Export entrepreneurship and trade structure in Latin America during good and bad times

Ana M. Fernandes, Daniel Lederman and Mario Gutierrez-Rocha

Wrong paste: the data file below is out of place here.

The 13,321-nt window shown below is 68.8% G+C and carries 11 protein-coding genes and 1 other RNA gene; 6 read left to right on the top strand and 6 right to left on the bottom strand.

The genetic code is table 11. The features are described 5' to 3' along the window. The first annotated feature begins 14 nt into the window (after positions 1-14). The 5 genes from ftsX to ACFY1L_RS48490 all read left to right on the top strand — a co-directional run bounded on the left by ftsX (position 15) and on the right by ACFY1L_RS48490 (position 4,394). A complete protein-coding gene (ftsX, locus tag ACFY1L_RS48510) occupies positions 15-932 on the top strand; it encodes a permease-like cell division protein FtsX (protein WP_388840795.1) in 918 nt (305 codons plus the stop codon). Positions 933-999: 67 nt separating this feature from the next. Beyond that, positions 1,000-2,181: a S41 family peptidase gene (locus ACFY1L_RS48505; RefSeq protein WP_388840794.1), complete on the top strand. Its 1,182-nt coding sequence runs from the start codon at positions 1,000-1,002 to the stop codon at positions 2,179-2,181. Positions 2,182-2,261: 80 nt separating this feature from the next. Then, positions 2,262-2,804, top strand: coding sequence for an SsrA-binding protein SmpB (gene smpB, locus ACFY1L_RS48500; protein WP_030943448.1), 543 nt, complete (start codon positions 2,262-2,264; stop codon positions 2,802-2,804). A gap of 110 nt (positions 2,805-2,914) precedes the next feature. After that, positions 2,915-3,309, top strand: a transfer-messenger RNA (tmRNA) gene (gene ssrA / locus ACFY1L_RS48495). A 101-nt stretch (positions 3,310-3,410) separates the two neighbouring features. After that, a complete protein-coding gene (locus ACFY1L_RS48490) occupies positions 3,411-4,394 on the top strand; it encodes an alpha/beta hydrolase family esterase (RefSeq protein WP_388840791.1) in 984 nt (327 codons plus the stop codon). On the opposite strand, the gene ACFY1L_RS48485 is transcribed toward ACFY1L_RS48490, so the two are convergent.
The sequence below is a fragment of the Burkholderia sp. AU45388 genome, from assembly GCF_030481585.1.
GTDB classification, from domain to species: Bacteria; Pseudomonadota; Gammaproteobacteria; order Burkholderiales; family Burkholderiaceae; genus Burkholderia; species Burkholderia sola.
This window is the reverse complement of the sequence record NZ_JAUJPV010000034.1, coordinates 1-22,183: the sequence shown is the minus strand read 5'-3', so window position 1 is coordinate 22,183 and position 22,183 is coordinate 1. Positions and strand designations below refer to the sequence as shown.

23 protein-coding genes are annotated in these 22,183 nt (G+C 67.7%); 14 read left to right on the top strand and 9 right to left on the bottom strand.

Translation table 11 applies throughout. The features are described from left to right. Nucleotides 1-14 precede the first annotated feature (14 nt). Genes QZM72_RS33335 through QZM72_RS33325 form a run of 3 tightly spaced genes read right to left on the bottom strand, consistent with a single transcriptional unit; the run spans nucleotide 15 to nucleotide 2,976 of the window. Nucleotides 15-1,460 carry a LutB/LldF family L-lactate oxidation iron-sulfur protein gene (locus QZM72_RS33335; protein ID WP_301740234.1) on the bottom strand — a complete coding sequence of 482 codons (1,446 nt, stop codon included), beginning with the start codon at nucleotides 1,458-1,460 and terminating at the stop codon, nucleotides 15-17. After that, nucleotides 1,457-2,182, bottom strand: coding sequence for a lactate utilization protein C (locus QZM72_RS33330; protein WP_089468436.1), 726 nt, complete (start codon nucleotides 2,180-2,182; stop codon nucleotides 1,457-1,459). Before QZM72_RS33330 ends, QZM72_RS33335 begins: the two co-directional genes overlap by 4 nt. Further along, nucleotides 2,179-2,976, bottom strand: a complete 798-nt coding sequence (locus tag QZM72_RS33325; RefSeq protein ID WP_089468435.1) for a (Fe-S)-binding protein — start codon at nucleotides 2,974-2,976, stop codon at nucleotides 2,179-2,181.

The authors use a new dataset on export transactions for a large set of Latin American and Caribbean and comparator countries to assess the extent of"export entrepreneurship"during periods of fast export growth (2005-2007) and depressed external demand (2008-2009). Export entrepreneurship is equated with the extensive margin of exports, namely the advent of new exporting firms, new export products, and new export market destinations. The main findings are: (1) annual exporter entry, exit, and survival rates in Latin America and the Caribbean are quite similar to what is observed in other countries, and entry rates across sectors are quite similar but survival rates appear to be highest in agriculture; (2) the relative size of entrants into export markets (relative to incumbents) tended to be lower for natural resource-abundant countries during 2005-2007, but less so during the crisis years of 2008-2009; (3) entry rates tend to be lower in sectors in which a country has revealed comparative advantage, however, exit rates and survival rates of new exporters are higher in those sectors; and (4) the low growth of exports during the global recession of 2008-2009 in Latin America and the Caribbean was due to lower growth in exports of incumbent firms'pre-existing products and destinations, while new products and destinations tended to attenuate the recession's effects. Overall, the data suggest that the Latin American and Caribbean region appears to be no less entrepreneurial in terms of the extensive margins of exports than comparator countries.







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